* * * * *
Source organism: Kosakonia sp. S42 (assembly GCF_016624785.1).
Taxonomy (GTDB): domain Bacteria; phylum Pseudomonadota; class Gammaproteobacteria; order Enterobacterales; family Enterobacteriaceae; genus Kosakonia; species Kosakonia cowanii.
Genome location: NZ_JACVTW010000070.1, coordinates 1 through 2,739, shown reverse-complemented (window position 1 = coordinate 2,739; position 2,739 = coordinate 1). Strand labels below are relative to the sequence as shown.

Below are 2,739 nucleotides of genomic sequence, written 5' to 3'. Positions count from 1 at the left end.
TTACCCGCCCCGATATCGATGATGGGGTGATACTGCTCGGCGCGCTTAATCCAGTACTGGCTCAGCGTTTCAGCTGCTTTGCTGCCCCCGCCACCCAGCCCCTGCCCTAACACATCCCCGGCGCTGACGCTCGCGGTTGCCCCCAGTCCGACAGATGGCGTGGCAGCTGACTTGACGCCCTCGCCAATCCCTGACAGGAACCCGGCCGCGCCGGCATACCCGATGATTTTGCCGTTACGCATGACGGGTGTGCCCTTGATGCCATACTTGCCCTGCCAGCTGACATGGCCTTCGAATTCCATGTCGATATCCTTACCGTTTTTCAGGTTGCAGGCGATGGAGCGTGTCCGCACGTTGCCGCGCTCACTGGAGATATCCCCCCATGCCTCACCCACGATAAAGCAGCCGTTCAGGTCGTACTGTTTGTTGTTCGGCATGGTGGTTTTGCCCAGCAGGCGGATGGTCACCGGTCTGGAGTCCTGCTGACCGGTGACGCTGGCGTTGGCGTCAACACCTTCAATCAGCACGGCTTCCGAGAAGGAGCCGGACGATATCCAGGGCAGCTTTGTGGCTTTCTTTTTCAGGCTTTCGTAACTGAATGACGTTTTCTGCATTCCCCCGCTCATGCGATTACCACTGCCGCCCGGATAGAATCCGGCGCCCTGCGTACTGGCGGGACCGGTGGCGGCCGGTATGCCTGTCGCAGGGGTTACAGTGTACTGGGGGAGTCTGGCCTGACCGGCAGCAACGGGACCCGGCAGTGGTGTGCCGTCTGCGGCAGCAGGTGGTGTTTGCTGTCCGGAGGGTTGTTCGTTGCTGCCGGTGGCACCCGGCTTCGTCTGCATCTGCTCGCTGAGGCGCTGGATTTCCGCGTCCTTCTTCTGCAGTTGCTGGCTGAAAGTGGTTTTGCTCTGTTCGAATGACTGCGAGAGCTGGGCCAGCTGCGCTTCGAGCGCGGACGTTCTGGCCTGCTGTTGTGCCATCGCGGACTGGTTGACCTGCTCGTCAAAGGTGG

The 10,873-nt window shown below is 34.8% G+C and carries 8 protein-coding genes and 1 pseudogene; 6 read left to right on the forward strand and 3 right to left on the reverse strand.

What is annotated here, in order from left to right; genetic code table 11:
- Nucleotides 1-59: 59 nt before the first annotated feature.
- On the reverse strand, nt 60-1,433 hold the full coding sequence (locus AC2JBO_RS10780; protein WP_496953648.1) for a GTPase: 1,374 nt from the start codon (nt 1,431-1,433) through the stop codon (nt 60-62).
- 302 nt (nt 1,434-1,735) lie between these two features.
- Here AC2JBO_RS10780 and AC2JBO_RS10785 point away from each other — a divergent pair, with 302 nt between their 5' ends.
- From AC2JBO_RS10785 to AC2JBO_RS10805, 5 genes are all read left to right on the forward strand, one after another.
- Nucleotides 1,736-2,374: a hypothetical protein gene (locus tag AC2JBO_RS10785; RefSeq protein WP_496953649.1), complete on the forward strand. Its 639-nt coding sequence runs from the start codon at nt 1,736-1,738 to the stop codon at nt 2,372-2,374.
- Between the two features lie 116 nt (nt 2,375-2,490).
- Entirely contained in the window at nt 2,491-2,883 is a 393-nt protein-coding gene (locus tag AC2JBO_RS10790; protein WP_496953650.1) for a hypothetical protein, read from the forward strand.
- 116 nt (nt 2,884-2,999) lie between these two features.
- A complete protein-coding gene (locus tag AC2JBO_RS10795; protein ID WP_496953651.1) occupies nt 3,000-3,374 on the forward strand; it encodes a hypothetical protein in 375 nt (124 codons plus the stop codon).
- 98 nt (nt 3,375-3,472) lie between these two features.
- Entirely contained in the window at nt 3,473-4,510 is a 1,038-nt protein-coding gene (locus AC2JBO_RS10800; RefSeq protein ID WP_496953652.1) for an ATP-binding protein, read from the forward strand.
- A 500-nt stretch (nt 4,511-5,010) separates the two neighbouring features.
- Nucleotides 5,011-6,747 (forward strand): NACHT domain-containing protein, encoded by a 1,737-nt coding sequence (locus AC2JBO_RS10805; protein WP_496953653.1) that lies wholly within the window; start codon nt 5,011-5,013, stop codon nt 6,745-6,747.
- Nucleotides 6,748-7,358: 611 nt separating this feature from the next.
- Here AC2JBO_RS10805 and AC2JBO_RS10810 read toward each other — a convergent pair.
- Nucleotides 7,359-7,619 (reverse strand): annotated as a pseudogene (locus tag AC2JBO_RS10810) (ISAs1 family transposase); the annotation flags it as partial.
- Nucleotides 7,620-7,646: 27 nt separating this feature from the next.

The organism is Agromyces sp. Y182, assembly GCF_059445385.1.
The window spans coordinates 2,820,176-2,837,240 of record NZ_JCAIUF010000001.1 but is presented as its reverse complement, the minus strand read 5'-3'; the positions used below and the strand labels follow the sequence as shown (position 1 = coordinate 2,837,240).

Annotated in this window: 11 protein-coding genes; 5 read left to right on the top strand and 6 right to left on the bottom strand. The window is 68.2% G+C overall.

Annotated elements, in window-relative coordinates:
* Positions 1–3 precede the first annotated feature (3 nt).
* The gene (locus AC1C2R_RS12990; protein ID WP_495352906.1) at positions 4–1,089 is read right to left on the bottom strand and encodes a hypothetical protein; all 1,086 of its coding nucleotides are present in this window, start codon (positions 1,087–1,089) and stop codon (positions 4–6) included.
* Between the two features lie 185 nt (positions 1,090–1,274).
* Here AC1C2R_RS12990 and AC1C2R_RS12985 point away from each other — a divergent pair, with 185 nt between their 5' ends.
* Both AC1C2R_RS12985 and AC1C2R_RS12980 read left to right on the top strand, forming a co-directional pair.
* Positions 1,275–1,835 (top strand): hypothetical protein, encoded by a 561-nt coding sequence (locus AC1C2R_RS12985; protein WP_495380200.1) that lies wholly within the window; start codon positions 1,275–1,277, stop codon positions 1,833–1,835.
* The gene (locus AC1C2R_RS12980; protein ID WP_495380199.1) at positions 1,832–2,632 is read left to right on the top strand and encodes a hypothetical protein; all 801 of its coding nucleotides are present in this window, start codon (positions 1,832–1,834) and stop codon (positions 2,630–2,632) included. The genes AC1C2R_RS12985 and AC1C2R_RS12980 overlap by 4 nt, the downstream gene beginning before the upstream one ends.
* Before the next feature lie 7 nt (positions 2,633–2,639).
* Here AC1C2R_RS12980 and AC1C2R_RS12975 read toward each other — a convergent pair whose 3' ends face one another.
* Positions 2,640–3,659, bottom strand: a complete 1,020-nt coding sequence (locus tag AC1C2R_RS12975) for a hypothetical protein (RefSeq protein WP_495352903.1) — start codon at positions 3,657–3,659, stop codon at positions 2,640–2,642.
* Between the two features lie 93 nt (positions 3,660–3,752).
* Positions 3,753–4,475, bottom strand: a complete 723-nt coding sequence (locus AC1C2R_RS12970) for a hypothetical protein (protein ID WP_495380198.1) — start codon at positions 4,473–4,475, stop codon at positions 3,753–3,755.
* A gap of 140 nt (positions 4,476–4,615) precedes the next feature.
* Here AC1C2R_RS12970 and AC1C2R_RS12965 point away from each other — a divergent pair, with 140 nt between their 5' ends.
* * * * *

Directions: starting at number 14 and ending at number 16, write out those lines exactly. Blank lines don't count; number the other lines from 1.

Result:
- Between the two features lie 116 nt (nt 2,375-2,490).
- Entirely contained in the window at nt 2,491-2,883 is a 393-nt protein-coding gene (locus tag AC2JBO_RS10790; protein WP_496953650.1) for a hypothetical protein, read from the forward strand.
- 116 nt (nt 2,884-2,999) lie between these two features.